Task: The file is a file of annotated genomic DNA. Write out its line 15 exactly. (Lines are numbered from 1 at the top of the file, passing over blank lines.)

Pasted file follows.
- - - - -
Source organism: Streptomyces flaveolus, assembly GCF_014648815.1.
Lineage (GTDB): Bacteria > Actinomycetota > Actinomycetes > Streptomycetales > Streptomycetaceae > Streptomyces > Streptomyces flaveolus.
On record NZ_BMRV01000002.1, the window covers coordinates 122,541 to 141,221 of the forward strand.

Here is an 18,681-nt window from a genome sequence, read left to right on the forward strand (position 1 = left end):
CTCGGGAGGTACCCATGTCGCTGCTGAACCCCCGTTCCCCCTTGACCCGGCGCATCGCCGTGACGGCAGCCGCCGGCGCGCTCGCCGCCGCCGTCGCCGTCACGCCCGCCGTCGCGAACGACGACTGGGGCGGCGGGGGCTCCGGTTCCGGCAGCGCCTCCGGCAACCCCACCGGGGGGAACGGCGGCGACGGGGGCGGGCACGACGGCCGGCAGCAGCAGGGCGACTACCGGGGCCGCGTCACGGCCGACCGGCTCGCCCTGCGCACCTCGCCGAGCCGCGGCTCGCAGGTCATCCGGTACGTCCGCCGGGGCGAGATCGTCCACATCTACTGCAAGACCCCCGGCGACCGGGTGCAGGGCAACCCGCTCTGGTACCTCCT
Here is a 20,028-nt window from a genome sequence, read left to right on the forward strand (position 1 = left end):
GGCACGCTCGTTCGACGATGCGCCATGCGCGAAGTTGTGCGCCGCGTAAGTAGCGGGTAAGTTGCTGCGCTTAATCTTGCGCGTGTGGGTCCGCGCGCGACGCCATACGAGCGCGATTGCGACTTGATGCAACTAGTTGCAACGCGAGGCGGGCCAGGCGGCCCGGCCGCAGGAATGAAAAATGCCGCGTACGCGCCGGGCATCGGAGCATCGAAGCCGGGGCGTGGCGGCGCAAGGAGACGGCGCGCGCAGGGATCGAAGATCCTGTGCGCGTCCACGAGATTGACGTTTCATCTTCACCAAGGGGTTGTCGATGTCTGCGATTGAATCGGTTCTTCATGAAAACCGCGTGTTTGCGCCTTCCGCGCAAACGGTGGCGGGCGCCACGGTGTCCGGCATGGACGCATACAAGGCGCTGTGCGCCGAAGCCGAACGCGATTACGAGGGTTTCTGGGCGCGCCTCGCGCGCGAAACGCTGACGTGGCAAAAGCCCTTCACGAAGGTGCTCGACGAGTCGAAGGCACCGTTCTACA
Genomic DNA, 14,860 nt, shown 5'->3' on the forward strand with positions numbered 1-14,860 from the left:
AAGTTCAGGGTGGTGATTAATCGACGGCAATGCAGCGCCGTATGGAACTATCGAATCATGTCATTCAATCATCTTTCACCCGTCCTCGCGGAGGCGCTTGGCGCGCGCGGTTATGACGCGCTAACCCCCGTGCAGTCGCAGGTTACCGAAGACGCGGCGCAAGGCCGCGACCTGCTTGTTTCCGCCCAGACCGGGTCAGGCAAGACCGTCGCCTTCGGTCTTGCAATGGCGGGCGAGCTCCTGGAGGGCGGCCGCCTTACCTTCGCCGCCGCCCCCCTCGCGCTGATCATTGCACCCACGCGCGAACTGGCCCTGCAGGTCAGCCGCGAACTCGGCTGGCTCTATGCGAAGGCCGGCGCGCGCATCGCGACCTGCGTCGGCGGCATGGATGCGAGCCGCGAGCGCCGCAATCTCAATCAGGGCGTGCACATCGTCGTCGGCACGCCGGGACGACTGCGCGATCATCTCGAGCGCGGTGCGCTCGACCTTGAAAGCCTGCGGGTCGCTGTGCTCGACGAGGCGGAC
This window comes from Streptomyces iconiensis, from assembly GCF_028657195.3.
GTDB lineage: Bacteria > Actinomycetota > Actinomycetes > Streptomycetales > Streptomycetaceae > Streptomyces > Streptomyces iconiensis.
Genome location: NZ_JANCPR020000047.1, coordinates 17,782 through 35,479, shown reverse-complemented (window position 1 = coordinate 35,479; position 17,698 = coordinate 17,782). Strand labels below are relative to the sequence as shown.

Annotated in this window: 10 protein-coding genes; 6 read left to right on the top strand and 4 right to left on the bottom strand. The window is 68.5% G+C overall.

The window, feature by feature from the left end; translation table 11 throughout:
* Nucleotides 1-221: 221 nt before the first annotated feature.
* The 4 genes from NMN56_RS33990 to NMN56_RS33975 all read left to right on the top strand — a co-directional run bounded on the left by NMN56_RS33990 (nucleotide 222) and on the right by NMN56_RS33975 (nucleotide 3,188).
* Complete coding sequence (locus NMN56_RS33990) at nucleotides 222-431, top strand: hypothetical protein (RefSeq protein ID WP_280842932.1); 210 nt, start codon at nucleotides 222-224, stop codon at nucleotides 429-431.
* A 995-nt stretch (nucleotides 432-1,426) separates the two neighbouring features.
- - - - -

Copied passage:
* Nucleotides 1-221: 221 nt before the first annotated feature.